Sometimes you can feel lumps in the bottom jaw line where the roots are growing into the jaw

Remember these symptoms do not necessarily mean teeth problems - they can be related to other problems such as colds etc. I have know a female to very suddenly show some of the classic signs of malocclusion when in fact she had an infection and was slowly aborting a kit - a course of antibiotics and she made a full and fast recovery.


Chinchillas can develop colds and chest infection. The symptoms are similar to malocclusion but they come on very suddenly. Keep the animal warm and quiet and seek the help of your vet. They need a course of antibiotics since it can easily lead to death and pneumonia .

Cuts and Bruises

Minor cuts and bruises can be treated with a suitable antiseptic solution. Anything serious needs veterinary help because of the risk of infection. Do not underestimate bite wounds from fighting. Like all animals, chinchillas carry bacteria on their teeth and what may appear as a minor wound can quickly develop into a very serious infection. Injuries from falls and accidents also require the appropriate treatment.


There are different types of seizures.

Overheating - With this the animal becomes limp and immobile either due to over exertion or temperature. This can esily be fatal. with over exertion keep ths chin in a confined, safe, cool environment. If tempertaure is the issue cool it quickly with something like a fan (not directed at its face) or even put its body in tepid (NOT cold) water. Plunging it into water too cold could mean its body goes into shock.

Calcium Fit - these are rare but very serious. The animal goes permanently stiff with his head tilted back towards its tail. Immediate action is needed. Take it to a vet so they can boost its calcium levels (normally by injection), without this it can die within hours.

Other Seizures - chins occasionally have seizures not related to heat whereby they suddenly go floppy and are unable to move around properly , dragging themselves across the floor. These can last from anything from 30 seconds to over half an hour. They then recover and seem back to normal making it difficult for the vet to diagnose. Keep them quiet and away from danger when they are having the seizure. This is now commonly referred to as an hyperglycemic fit especially since it is normally after a period of inactivity and when he animal goes to feed. The old school of thought (which I personally prescribe to) is that it is a vitamin deficiency, namely Vitamin B (Thiamin) . Although rare, I have experienced it in about 3-4 animals over the years and they were pregnant/ nursing females or in one case a fast growing animal. They probably had a higher than normal requirement of vitamins despite a good diet (a poor diet can obviously lead to problems). With most , the fits were one off's (as far as I know), other's had 3 or 4 . I treated with a daily dose (for 2 - 4 weeks) of a drop of a suitable multivitamin liquid on a small piece of weetabix (which is high in Thiamin) and the problem once cured did not occur. Although the advise of a vet should be sought, this is a good supporting treatment that will do no harm (do not overdose)..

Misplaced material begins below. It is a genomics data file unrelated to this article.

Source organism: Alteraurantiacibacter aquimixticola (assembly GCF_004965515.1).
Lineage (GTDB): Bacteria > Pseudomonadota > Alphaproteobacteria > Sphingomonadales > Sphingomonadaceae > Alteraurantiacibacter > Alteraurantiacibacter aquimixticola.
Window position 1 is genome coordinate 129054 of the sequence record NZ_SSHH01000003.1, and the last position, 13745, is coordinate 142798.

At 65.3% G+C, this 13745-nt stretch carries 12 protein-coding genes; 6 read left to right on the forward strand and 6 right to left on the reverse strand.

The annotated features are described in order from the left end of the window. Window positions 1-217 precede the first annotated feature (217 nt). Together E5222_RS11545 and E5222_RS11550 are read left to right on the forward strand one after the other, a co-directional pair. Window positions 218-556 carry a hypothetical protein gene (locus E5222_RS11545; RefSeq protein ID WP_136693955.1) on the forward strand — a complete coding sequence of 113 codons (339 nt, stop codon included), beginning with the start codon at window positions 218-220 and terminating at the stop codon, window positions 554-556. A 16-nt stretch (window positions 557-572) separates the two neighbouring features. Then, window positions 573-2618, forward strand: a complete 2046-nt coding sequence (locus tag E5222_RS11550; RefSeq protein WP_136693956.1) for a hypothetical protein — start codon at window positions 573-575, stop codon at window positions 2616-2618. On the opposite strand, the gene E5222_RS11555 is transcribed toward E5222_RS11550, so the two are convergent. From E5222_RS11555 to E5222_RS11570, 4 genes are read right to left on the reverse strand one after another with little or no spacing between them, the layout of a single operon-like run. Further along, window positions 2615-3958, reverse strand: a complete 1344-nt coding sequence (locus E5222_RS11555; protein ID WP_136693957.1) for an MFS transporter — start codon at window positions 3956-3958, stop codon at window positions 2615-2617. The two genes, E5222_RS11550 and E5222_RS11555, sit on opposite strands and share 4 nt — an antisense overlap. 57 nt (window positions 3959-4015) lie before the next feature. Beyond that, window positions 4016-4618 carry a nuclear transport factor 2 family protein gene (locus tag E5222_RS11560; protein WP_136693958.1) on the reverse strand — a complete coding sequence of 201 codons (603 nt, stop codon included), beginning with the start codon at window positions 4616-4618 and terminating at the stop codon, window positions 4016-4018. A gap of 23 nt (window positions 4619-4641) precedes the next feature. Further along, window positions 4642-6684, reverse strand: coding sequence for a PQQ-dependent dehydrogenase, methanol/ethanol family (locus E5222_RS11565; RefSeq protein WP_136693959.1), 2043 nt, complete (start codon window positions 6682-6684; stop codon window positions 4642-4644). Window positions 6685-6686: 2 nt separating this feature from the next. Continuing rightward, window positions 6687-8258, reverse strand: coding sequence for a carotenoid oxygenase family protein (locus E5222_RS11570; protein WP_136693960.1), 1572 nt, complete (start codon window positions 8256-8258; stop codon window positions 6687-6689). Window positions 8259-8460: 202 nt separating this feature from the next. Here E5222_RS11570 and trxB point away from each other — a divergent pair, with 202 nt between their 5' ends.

Fur Fungus

Fur fungus is a highly contagious disease and although not usually life threatening, in serious cases can lead to sores and lesions on the animal if left untreated. Ring worm is one form of a fungal infection. There are believed to be different types that infect chinchillas so a negative result by putting an animal under a light at the vets to see if it has ringworm, does not necessarily mean it is free of a problem.

ALL chinchillas breeders treat this as a potentially serious problem and normally take steps to prevent the possibility of their herd being infected. This is usually by isolating new animals, making sure animals come from a trustworthy source, not allowing contact with infected animals and even treating "just in case". An animal can be infected, but it may take a long time for the symptoms to show. It is very difficult to eradicate totally.

Early symptoms include, a thickening and breaking off of whiskers (note: some chins naturally chew whiskers), missing patches of fur (normally they start around the nose and the base of the tail and can be very small ) and in extreme cases sores.

If a chinchilla develops symptoms, it will need to be treated by an anti fungal shampoo/liquid provided by a vet (remember ensure they do not chill when being treated). Athlete's foot powder etc. which is often recommended is rarely strong enough. Also all their surroundings (cage, shelves, toys etc.) needs to be treated with an appropriate strong hospital/farm type disinfectant since the fungus is airborne . If there is more than one animal, it is likley all need to be treated even if they show no signs.

If you have a chinchilla with a problem or suspect you do, ensure that it does not come in contact with another animal and remember it can be carried on your hands, clothes etc..

Fur Rings

Males can develop fur rings (some seem to be more susceptible than others).This is where fur gets caught on the inside of the penis (not usually visible from the outside). Normally it is with breeding males,however, although very rare, it can happen in non breeding males. With breeding males if there are signs they have bred it is worth checking them on a routine basis.

What is a fur ring? They normally incur when fur becomes wet and sticks to the penis during the mating process. After mating the penis retracts and the fur gets caught on the inside. It dries and often it is in a ring acting like an elastic band on the penis. It will cause very serious difficulties for the male, can cause infection and in extreme cases the penis becomes so swollen that it cannot retract . Often males with fur rings will sit on their hind legs and usually some type of swelling is visible (can be mild to extreme).

The fur ring needs to be removed very carefully immediately it is spotted. If you are not experienced in doing this, then the advise would be to seek the help of a vet or a breeder who can show you how it is done.